We must remember that until the outpouring of the Spirit (and for a time in the apostolic church before the completion of the Scriptures), the office of prophet was held by men who were called to that extraordinary office by God and anointed with oil as a symbol of the Holy Spirit. They were God’s prophets who spoke the Word of God. They had many imitators who claimed to speak the Word of God. Israel was given a standard to judge between the two.

But with the outpouring of the Spirit, all God’s people become prophets. This is clear from Peter’s Pentecost sermon in which he quotes the prophecy of Joel: "And it shall come to pass in the last days, saith God, I will pour out my Spirit upon all flesh: and your sons and your daughters shall prophesy, and your young men shall see visions, and your old men shall dream dreams: and on my servants and on my handmaidens I will pour out in those days of my Spirit; and they shall prophesy" (Acts 2:17-18).

All God’s people are now prophets. But God’s people do not hold that office in order that they may predict the future. There is no need of this any more. We have the full revelation of God in His Word and we are, in our "prophesying," limited to what Scripture says. This is true of ministers, elders, deacons, and all the people of God. By the Spirit, they prophesy when they speak what Scripture says. Then and then only do they speak the Word of God.

Have we then no standard by which we may judge prophecy? Indeed, yes! We may know whether anyone speaks the Word of God by comparing what he or she says with Scripture. We are able to judge because we too are prophets and know the Scriptures.

No one may predict the future beyond the Scriptures. Many attempt to do this in our day. Many try to predict the time of Christ’s coming and are even so brazen as to specify a date. They deceive many. This is evil and will be punished by God.

Scripture says many things about the future, and what Scripture says, we may say. Indeed, we must say what Scripture says. But beyond Scripture we may not go. An example would be the scriptural teaching concerning the Antichrist. Scripture tells us that he will surely come just before Christ’s return. Scripture tells us a great deal about him, but it does not specifically identify him, and we do wrong if we attempt to do that which Scripture does not do. We may not say, for example, that the present pope is the Antichrist. We would have done wrong if, prior to World War II, we said that Hitler, or Stalin, was the Antichrist. The spirit of Antichrist was/is in these men; they have many of the marks of Antichrist; they are antichrists; but they are not the Antichrist.

It is our calling to say only what Scripture says; we may be sure that if we live close to Scripture, we will identify him when he finally appears, because Scripture tells us many things he will do. Prof. Hanko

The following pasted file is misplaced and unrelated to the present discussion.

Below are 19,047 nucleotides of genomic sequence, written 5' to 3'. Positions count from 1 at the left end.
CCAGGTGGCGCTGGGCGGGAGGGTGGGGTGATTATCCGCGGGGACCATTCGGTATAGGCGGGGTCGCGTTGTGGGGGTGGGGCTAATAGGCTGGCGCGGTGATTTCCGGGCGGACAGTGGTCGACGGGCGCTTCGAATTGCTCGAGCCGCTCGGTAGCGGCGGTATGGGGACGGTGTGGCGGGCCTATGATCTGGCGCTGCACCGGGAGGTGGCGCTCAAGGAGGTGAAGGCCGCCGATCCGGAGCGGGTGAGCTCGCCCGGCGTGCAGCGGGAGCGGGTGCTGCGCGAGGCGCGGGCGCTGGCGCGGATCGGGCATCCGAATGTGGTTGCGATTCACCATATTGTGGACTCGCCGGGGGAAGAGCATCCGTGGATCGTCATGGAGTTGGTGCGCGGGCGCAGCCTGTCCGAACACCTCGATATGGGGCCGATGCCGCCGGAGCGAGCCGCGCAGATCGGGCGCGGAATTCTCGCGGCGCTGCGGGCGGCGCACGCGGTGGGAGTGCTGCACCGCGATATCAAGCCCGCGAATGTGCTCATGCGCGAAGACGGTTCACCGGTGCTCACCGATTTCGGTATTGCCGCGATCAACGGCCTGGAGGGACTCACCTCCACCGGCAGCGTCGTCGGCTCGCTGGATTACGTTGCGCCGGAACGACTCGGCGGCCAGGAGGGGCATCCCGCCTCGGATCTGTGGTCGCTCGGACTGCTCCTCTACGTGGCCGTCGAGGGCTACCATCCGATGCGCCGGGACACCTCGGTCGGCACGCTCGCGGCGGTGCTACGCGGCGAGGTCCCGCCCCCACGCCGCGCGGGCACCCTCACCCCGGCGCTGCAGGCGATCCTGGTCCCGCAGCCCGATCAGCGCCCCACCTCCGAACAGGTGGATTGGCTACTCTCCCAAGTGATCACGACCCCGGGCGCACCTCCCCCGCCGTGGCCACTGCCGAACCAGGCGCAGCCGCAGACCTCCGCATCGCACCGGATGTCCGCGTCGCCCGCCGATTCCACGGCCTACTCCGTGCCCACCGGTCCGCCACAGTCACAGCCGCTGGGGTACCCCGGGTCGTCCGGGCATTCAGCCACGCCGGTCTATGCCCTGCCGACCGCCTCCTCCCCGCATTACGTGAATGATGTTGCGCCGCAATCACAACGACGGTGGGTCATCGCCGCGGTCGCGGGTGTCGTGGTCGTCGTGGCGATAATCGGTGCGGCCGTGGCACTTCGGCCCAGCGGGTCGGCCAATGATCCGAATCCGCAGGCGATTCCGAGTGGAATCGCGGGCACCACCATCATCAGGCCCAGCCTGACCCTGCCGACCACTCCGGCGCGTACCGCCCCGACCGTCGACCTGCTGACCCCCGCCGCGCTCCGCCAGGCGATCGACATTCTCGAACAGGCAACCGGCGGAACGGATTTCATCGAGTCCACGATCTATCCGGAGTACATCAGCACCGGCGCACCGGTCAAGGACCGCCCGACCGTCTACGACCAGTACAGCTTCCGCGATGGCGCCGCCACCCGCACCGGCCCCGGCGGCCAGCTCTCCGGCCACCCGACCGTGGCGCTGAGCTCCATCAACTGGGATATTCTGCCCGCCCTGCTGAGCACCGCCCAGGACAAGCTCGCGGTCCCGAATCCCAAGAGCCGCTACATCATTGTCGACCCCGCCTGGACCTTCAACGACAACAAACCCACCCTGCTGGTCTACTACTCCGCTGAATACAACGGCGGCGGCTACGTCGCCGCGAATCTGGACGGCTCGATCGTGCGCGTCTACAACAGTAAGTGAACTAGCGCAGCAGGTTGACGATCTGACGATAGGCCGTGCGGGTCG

The Lukewarm Church (2)

Last time we considered Christ’s description of the condition of the church at Laodicea (Rev. 3:15-17) as background for a text abused in favour of Arminianism: "Behold, I stand at the door, and knock: if any man hear my voice, and open the door, I will come in to him, and will sup with him, and he with me" (20).

There are at least three errors in the popular misconception. (1) Christ, it is said, knocks at the door of the sinner’s heart earnestly desiring admission—the error of the free offer, that God wants to save everybody. (2) Christ knocks on everybody’s heart yearning for admission trying all He can to get the sinner to open to him—resistible grace condemned in the third/fourth heads of the Canons of Dordt. (3) Thus the salvation of the sinner rests ultimately on his free will—that proud, old Pelagian heresy.

All this betrays a false conception of the sinner. The apostle declares, "There is none that seeketh after God" (Rom. 3:11) and "the carnal mind is enmity against God: for it is not subject to the law of God, neither indeed can be" (8:7), so how can a sinner embrace Christ without almighty, sovereign grace? And how could a minister with any understanding of the Scriptures ever preach free will? Does he not know the depravity of the human heart, his own included? Christ has just been describing the fallen nature of man. He is spiritually "wretched, and miserable, and poor, and blind, and naked" (Rev. 3:17)—five adjectives, heaped up one after another, each one a hammer blow to any good in man without sovereign grace!

Along with this goes a lie about Christ Himself. He is presented as a poor beggar begging admission into the heart of the sinner. And if the sinner won’t open to Him, He walks away sad without fellowship and shelter. Thus Arminianism makes a begging bowl out of the Son of God. But verse 17 describes fallen man as the beggar ("poor") who is "naked," "wretched" and "miserable"—and not the glorious Son of God! He is "the Amen, the faithful and true witness" (14). Christ’s witness is that fallen man is a beggar (17). This is the faithful witness preachers must give. Teaching some native ability in man is an unfaithful and false witness, and God will punish for it! Christ’s witness of Himself is that He is "the beginning of the creation of God" (14)—the source and author of the entire universe (John 1:1; Col. 1:15-17)—and the One seated with His Father on His throne (22). He is not a beggar but the great Creator and King!

Christ is the One possessing and exercising "the key of David ... that openeth, and and no man shutteth; and shutteth, and no man openeth" (Rev. 3:7). He is the priest-king (Ps. 110:1, 4) who makes His people "willing in the day of [His] power" (3). He is the One who opens hearts so that His elect attend to the preaching of the Word (Acts 16:14). Thus the implied calling in Revelation 3:20 to "hear" Christ’s voice and to "open the door" teaches us man’s duty and not man’s natural ability.

Now that the Arminian view is ruled out, we shall consider the positive explanation of Revelation 3:20 next time (DV). Rev. Stewart